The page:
The apparatus may further comprise a locking mechanism coupled with the first and second rotating members. The locking mechanism locks the first and second members together thereby preventing relative motion therebetween. The locking mechanism may be a detent and comprise a protuberance on either the first or second rotating member and a receptacle for receiving the protuberance on the other rotating member. These features allow the rotating members to snap into position with one another thereby ensuring the lead is gripped therebetween.
Often, the apparatus further comprises one or more tabs that extend radially outward from the base. The tabs are adapted to be secured to the skull adjacent the craniotomy. The tabs often define apertures that can receive a fastener such as a screw, thereby securing the base adjacent the craniotomy.
Sometimes the base is cylindrical and may be sized to fit at least partially within the craniotomy, and at least a portion of the base may be securely press fit into the craniotomy. The base may comprise a discrete upper and a discrete lower portion that are fastened together, or the base may be of unitary construction. The base may be recessed at least partially into the craniotomy, or the lower surface of the base may sit substantially flush with the top of the skull. The base may also have one or more receptacles that are adapted to releasably receive at least a portion of the cover. Often, the upper surface of the base defines one or more channels that are sized and shaped to accept the lead after the lead has been disposed therein. The base may also be adapted to receive and retain other surgical instruments such as instrument positioning guides or other reference devices often used during neurosurgery. These other surgical instruments may releasably lock with a flange in the base, a retaining member in the base or any other portion of the base or components therein.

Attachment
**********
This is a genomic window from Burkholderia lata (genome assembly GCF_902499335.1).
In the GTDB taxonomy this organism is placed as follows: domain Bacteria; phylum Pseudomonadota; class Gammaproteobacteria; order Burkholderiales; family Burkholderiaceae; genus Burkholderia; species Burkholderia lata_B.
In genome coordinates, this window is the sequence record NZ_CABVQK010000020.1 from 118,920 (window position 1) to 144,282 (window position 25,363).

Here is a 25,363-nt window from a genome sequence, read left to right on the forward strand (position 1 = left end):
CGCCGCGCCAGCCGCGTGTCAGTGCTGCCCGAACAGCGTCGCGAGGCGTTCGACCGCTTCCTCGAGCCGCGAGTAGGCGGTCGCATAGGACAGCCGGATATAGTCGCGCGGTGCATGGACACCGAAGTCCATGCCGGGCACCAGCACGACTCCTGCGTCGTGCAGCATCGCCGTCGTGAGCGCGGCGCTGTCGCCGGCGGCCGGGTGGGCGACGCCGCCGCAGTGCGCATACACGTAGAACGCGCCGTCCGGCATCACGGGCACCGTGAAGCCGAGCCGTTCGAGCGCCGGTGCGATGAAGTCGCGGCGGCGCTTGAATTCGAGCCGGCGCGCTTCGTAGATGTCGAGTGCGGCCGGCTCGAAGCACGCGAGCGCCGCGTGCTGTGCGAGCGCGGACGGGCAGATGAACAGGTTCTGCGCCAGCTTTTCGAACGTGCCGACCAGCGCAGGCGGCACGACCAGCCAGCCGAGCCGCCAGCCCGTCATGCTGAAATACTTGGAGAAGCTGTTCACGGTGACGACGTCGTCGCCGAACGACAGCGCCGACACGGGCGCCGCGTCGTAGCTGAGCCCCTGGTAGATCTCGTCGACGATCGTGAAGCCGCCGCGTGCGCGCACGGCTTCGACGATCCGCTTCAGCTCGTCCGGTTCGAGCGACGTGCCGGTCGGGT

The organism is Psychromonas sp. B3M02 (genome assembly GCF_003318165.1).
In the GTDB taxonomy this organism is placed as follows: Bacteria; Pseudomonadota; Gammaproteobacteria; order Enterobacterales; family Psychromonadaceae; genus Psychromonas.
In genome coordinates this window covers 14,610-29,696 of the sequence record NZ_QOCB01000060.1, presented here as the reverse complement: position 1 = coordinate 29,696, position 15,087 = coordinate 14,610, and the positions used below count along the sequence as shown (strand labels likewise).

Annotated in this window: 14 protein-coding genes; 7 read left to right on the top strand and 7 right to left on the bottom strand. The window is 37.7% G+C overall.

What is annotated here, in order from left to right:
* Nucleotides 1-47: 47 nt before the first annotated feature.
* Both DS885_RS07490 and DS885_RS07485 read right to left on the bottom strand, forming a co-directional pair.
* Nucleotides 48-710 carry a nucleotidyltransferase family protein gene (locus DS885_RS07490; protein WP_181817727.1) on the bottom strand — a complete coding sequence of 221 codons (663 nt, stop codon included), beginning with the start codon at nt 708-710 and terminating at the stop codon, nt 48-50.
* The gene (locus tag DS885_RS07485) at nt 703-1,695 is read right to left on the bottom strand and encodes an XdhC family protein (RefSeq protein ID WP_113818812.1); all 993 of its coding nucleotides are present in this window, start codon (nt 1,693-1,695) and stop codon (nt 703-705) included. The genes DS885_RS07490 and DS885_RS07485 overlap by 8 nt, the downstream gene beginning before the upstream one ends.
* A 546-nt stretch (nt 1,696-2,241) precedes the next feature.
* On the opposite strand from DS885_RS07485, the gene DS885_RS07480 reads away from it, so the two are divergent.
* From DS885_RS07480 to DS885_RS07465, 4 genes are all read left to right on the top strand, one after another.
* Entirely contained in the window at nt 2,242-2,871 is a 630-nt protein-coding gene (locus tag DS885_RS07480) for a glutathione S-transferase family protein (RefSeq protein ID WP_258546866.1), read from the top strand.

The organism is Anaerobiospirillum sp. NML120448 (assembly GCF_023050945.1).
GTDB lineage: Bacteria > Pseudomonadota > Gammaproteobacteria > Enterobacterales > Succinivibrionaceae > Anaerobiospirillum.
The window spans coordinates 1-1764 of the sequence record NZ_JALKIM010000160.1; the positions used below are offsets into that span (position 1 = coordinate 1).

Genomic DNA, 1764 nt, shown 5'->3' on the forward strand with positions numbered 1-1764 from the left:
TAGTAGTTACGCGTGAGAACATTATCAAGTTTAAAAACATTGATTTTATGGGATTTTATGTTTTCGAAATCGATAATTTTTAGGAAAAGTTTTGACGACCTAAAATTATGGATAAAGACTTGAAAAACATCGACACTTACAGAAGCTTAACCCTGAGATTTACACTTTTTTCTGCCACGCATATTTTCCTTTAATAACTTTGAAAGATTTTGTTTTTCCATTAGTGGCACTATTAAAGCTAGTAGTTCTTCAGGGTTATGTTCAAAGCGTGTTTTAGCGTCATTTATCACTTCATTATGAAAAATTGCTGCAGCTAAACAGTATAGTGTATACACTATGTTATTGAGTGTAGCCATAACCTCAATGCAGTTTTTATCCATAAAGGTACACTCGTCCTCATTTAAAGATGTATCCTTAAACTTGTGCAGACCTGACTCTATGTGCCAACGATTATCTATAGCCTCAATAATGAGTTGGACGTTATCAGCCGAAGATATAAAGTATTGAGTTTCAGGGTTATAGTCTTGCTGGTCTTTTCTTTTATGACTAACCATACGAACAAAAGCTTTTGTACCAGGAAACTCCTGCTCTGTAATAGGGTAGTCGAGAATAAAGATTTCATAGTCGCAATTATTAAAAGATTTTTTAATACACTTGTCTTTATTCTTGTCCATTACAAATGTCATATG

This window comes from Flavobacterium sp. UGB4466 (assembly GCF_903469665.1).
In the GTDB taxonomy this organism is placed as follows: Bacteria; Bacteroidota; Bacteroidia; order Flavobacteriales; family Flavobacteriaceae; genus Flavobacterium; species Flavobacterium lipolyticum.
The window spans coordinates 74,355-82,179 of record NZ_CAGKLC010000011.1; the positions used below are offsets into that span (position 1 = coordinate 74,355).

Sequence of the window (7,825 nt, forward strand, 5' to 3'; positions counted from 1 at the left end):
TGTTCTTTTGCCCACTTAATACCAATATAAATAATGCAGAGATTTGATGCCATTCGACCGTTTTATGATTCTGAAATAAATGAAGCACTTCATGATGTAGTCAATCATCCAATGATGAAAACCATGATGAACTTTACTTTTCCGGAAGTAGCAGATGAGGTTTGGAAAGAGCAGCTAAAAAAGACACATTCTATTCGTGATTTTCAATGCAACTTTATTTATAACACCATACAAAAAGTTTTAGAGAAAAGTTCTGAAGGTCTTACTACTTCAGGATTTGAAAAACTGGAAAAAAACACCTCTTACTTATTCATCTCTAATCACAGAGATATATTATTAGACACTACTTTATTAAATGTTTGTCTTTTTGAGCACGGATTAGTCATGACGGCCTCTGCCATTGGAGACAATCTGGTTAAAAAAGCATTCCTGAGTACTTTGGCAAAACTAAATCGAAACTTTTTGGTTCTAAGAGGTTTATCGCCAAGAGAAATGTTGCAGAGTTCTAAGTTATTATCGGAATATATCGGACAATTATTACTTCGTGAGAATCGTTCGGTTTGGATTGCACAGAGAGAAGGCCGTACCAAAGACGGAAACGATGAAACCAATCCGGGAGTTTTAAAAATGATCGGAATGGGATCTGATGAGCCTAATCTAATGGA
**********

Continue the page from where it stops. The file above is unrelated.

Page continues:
Often the cover is adapted to be removably coupled to the base. Sometimes the cover comprises one or more legs that are adapted to releasably snap fit into engagement with the base. Alternatively, the legs may be disposed on the base or on a retaining member that fits in the base. The cover may have a surface that defines one or more channels that are sized and shaped to accept the lead after it has been disposed therein. One or more plugs may be placed into the channels or a gasket may be disposed between the cover and the base in order to seal any gaps therebetween.